Bristol Wolverhampton Train
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The city of Bristol, which borders the counties of Gloucestershire and Somerset, has always prospered due to its ties to the sea. The city's commercial Port of Bristol was originally located on the heart of the city but was moved to Avonmouth on the Severn Estuary. Royal Portbury Dock lies to the west of the city. Additionally, Bristol has a long history as a centre of culture and as such is the largest cultural centre in the region. In recent years the city's economy has increasingly depended on the creative media, electronics and aerospace industry. The site of the former docks in the city centre have been regenerated as a centre of heritage and culture. The city's principal theatre company, the Bristol Old Vic, was founded in 1946 as an offshoot of The Old Vic company in London. Its premises on King Street consist of the 1766 Theatre Royal which has 607 seats, a modern studio theatre called the New Vic which has 150 seats, and foyer and bar areas in the adjacent Coopers' Hall (built 1743).
Bristol is located in an area of limestone which runs from the Mendip Hill to the south to the Cotswolds to the north east. The River Avon flows from nearby Bath and created a gorge, the Avon Gorge, which helped to protect Bristol Harbour.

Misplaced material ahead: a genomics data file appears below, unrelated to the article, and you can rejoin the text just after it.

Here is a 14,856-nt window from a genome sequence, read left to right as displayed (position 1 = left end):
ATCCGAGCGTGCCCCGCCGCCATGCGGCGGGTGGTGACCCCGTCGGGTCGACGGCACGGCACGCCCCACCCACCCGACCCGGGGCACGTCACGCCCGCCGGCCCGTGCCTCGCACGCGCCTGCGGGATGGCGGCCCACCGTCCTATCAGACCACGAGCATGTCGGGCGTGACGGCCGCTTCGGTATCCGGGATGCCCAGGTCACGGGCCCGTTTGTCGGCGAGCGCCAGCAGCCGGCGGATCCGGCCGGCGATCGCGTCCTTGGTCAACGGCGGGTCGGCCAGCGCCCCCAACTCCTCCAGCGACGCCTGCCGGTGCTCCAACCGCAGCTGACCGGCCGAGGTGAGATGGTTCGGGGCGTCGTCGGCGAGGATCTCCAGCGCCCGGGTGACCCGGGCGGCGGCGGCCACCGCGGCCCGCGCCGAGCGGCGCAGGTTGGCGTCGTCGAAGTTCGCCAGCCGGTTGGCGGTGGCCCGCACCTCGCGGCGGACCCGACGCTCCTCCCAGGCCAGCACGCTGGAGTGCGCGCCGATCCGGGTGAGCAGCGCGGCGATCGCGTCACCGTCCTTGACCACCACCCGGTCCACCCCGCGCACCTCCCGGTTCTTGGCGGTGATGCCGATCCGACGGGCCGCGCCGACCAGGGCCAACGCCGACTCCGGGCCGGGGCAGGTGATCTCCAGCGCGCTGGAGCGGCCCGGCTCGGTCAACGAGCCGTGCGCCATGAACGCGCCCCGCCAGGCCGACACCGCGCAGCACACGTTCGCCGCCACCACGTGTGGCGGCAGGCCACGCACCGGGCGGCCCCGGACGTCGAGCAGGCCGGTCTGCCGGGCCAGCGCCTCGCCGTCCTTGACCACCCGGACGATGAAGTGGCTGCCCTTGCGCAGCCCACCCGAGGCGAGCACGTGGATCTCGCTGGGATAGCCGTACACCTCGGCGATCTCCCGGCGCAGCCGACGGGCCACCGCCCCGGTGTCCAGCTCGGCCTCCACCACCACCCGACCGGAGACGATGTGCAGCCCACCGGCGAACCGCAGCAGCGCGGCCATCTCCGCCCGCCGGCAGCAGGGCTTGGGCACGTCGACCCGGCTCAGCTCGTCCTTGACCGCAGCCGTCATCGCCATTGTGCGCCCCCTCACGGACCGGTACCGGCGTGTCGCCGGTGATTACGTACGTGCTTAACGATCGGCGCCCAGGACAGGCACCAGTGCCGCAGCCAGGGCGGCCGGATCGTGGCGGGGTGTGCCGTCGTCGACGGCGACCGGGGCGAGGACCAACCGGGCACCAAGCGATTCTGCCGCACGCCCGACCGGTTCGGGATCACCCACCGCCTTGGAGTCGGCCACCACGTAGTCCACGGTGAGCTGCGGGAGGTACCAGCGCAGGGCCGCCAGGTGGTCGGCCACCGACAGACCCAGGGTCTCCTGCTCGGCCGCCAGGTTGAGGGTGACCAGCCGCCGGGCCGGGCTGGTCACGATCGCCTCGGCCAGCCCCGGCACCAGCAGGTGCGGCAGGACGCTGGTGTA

The city of Wolverhampton in the West Midlands region of England has many things to do and see ranging from Wolverhampton's Art Gallery in Lichfield Street, which houses collections of art from the 1700's to the present day and features internationally renowned Pop Art and Northern Ireland collections, to The Grand Theatre in Lichfield Street which is one of the country's leading regional theatres. There is also the small, intimate Arena Theatre in Wulfruna Street which presents one of the best and most diverse theatre programmes in the West Midlands. The independent Cinema at the Light House Media Centre in Chubb Street, hosts photography exhibitions, media events and international film and animation festivals. Explore Wolverhampton's past and present, and enjoy the heritage of the city, including the statue of Lady Wulfruna, after whom the city was named, St Peter's Church and Gardens, the modern fountain in Queen Square and the statue of Prince Albert. Why not experience modern day Wolverhampton with a trip around world famous Banks’s Brewery. Learn about the brewing process from mashing to fermentation and then finish off your visit with a taste of the freshest pint in the Black Country as you receive three free half pints of delicious cask ale.